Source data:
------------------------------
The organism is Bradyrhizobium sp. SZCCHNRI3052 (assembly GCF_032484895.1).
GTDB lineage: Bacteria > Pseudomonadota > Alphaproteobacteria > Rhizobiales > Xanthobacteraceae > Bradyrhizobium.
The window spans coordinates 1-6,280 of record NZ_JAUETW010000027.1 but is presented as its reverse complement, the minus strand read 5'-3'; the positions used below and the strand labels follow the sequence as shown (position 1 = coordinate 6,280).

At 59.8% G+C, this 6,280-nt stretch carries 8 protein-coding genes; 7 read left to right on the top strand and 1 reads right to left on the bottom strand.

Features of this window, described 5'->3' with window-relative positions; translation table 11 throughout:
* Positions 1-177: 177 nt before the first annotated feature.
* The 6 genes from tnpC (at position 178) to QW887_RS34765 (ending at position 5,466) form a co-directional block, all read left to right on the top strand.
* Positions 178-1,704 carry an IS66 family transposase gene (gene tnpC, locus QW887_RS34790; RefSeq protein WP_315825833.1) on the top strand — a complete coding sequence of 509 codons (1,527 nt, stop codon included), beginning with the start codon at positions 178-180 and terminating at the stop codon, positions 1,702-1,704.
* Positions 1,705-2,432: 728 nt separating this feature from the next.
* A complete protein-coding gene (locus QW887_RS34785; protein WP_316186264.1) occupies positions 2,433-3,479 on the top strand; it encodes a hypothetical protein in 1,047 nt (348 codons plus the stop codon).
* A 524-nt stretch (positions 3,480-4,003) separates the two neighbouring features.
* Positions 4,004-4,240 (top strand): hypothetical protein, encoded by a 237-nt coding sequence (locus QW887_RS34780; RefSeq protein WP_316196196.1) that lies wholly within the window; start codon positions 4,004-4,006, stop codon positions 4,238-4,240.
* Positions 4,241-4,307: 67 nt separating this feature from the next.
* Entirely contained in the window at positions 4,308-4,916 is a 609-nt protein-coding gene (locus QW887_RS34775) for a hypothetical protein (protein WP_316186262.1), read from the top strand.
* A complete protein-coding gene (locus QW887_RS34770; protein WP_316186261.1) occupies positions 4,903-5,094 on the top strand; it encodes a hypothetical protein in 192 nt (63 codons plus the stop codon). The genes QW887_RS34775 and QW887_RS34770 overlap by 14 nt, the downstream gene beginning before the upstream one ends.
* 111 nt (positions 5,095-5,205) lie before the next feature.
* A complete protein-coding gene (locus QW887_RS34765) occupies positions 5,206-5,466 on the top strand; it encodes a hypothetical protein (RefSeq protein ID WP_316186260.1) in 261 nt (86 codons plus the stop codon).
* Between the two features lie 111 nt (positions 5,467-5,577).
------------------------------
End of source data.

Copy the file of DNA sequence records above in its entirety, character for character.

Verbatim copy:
The organism is Bradyrhizobium sp. SZCCHNRI3052 (assembly GCF_032484895.1).
GTDB lineage: Bacteria > Pseudomonadota > Alphaproteobacteria > Rhizobiales > Xanthobacteraceae > Bradyrhizobium.
The window spans coordinates 1-6,280 of record NZ_JAUETW010000027.1 but is presented as its reverse complement, the minus strand read 5'-3'; the positions used below and the strand labels follow the sequence as shown (position 1 = coordinate 6,280).

At 59.8% G+C, this 6,280-nt stretch carries 8 protein-coding genes; 7 read left to right on the top strand and 1 reads right to left on the bottom strand.

Features of this window, described 5'->3' with window-relative positions; translation table 11 throughout:
* Positions 1-177: 177 nt before the first annotated feature.
* The 6 genes from tnpC (at position 178) to QW887_RS34765 (ending at position 5,466) form a co-directional block, all read left to right on the top strand.
* Positions 178-1,704 carry an IS66 family transposase gene (gene tnpC, locus QW887_RS34790; RefSeq protein WP_315825833.1) on the top strand — a complete coding sequence of 509 codons (1,527 nt, stop codon included), beginning with the start codon at positions 178-180 and terminating at the stop codon, positions 1,702-1,704.
* Positions 1,705-2,432: 728 nt separating this feature from the next.
* A complete protein-coding gene (locus QW887_RS34785; protein WP_316186264.1) occupies positions 2,433-3,479 on the top strand; it encodes a hypothetical protein in 1,047 nt (348 codons plus the stop codon).
* A 524-nt stretch (positions 3,480-4,003) separates the two neighbouring features.
* Positions 4,004-4,240 (top strand): hypothetical protein, encoded by a 237-nt coding sequence (locus QW887_RS34780; RefSeq protein WP_316196196.1) that lies wholly within the window; start codon positions 4,004-4,006, stop codon positions 4,238-4,240.
* Positions 4,241-4,307: 67 nt separating this feature from the next.
* Entirely contained in the window at positions 4,308-4,916 is a 609-nt protein-coding gene (locus QW887_RS34775) for a hypothetical protein (protein WP_316186262.1), read from the top strand.
* A complete protein-coding gene (locus QW887_RS34770; protein WP_316186261.1) occupies positions 4,903-5,094 on the top strand; it encodes a hypothetical protein in 192 nt (63 codons plus the stop codon). The genes QW887_RS34775 and QW887_RS34770 overlap by 14 nt, the downstream gene beginning before the upstream one ends.
* 111 nt (positions 5,095-5,205) lie before the next feature.
* A complete protein-coding gene (locus QW887_RS34765) occupies positions 5,206-5,466 on the top strand; it encodes a hypothetical protein (RefSeq protein ID WP_316186260.1) in 261 nt (86 codons plus the stop codon).
* Between the two features lie 111 nt (positions 5,467-5,577).